Hence, there are two main ways of entry into the triple-top pattern:

  • After the breakout candle closes below the last pullback support (also known as the ‘neckline’)
  • After the broken neckline is retested

Using a stop loss – SL placements are crucial in trading patterns. Since no pattern is always correct, risk management is essential when trading. These large stop losses are above triple-top resistance levels. This will reduce short losses if the pattern fails and the price rises.

Booking profits – There is a popular approach to determine where to book profits when trading triple tops. Project the same length downward from the breakout point as the pattern height. Profit booking could occur at the end of this line.

Looking for volume – Look for high volume as the price falls below the support to confirm the pattern. Selling volumes usually rise as support breaks. Without volume growth, the pattern may fail.


Price trends are obvious on two-minute charts for intra-day trading and monthly charts for retirement portfolios. Remember that technical analysis is not science. Despite your good study and everything going in the right direction, the market may change course without reason.

While losses are unavoidable, adopting many indicators and metrics to track market changes can improve your odds. Never relying on one pattern (even the triple top) and risk management can help your pocketbook!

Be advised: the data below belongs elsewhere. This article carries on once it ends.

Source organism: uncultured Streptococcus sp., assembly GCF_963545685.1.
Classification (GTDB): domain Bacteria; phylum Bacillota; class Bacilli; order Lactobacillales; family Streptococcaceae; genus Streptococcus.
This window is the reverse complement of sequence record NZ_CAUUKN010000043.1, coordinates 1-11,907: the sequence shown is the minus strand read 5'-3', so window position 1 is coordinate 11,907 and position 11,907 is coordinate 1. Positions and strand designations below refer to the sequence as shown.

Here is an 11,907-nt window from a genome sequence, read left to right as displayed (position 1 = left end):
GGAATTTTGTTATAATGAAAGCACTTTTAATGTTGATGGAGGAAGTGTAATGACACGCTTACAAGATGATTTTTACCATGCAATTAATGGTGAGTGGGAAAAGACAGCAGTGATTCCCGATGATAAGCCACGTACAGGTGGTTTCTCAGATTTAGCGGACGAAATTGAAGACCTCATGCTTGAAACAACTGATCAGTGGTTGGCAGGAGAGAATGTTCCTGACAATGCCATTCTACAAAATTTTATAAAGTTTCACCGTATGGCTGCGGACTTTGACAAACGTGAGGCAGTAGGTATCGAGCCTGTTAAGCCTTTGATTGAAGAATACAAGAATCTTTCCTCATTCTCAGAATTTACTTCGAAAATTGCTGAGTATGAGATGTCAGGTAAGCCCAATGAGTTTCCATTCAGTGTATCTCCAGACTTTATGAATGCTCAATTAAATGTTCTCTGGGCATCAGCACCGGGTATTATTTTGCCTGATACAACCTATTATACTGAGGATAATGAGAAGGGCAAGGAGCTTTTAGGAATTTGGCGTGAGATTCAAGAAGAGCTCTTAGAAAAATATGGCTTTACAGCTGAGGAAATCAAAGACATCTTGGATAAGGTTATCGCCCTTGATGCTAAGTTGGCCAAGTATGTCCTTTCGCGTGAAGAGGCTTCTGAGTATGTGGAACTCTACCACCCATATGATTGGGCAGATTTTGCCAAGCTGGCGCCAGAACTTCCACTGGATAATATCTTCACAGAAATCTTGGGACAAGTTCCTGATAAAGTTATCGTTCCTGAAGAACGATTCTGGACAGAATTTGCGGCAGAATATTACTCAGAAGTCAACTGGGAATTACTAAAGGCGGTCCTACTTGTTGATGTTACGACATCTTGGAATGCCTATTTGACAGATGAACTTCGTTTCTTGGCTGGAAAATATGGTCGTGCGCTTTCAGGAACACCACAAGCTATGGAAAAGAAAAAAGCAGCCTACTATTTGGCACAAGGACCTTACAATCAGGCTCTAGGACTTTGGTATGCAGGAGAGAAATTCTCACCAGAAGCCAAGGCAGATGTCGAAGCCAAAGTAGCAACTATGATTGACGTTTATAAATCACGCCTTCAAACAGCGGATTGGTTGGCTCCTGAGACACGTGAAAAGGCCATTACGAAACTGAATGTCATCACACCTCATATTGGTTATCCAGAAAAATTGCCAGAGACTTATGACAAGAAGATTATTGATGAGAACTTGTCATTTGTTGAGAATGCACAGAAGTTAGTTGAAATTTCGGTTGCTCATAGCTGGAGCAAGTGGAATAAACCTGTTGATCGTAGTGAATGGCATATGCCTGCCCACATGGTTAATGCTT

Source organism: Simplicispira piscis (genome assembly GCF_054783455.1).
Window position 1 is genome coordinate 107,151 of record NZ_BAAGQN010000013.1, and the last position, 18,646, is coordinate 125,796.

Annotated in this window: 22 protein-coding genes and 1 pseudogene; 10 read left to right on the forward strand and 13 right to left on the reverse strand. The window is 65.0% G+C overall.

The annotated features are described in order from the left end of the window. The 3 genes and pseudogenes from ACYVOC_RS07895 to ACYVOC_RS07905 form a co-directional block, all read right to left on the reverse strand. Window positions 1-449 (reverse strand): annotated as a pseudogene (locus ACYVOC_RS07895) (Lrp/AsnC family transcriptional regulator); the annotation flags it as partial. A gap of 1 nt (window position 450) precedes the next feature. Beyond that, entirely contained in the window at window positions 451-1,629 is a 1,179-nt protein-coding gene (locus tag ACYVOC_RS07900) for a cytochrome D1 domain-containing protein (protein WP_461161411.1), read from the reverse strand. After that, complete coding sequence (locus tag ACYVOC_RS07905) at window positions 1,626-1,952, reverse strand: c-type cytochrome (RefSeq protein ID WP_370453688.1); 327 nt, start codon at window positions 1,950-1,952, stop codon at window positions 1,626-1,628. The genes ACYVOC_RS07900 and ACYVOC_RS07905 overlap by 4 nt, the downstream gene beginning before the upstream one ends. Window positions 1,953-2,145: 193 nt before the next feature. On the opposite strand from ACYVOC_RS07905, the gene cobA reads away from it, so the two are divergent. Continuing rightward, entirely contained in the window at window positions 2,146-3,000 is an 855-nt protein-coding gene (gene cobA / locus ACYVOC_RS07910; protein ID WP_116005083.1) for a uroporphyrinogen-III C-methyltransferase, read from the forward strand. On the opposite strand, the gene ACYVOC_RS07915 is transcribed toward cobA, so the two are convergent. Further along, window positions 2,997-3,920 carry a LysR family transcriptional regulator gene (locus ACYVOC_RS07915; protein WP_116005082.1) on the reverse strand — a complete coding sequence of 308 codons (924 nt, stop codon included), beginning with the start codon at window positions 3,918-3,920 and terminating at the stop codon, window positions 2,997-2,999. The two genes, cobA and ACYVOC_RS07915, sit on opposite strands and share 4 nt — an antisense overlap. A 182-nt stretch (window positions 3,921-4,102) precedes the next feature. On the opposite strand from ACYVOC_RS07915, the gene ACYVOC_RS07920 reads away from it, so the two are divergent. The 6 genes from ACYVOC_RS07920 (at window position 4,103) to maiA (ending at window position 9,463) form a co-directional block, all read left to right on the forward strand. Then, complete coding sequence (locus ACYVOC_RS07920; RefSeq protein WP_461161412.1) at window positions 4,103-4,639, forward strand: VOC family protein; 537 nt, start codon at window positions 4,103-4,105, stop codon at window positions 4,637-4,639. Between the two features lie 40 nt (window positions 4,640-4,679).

How reliable is a triple-top pattern?

The Triple Top pattern is a reliable technical analysis tool used to predict a bearish reversal in a stock’s price. It’s characterised by three peaks at nearly the same level. However, its reliability depends on the market context and confirmation through a significant break below the support level. Like all trading patterns, it should be used in conjunction with other indicators for increased accuracy.

What is the time frame for the triple top?

The time frame for a triple-top pattern can vary significantly depending on the chart being analysed. It can form over a few weeks to several months or even years. The key is the pattern’s structure of three distinct peaks at a similar price level. However, longer time frames typically provide more reliable signals, as they reflect more sustained trading behaviour.

What comes after the triple-top pattern?

After a triple-top pattern, a bearish reversal typically follows. This is signalled by a significant break below the support level, which was previously the lowest point between the three peaks. The price is expected to drop approximately the same distance as the height of the pattern. However, it’s crucial to confirm this with other indicators and market context for more reliable trading decisions.

What is the bullish flag pattern?

The Bullish Flag pattern is a chart pattern that occurs when a stock sharply rises in price, followed by a sideways or downward trend (the ‘flag’), and then continues to rise. The initial sharp rise forms the ‘flagpole’. This pattern is seen as a continuation pattern, with the breakout from the flag signalling a likely continuation of the prior uptrend. It’s considered a bullish signal in technical analysis.

What is a failed bullish flag pattern?

A failed Bullish Flag pattern occurs when the price does not follow the expected uptrend after the flag formation. Instead of breaking out above the upper trendline of the flag, the price breaks down below the lower trendline, invalidating the pattern. This unexpected price movement can be due to various market factors and it’s a reminder that no pattern provides a guaranteed outcome in trading.

Enjoyed reading this? Share it with your friends.

Post navigation

Leave a Comment

Leave a Reply

Your email address will not be published. Required fields are marked *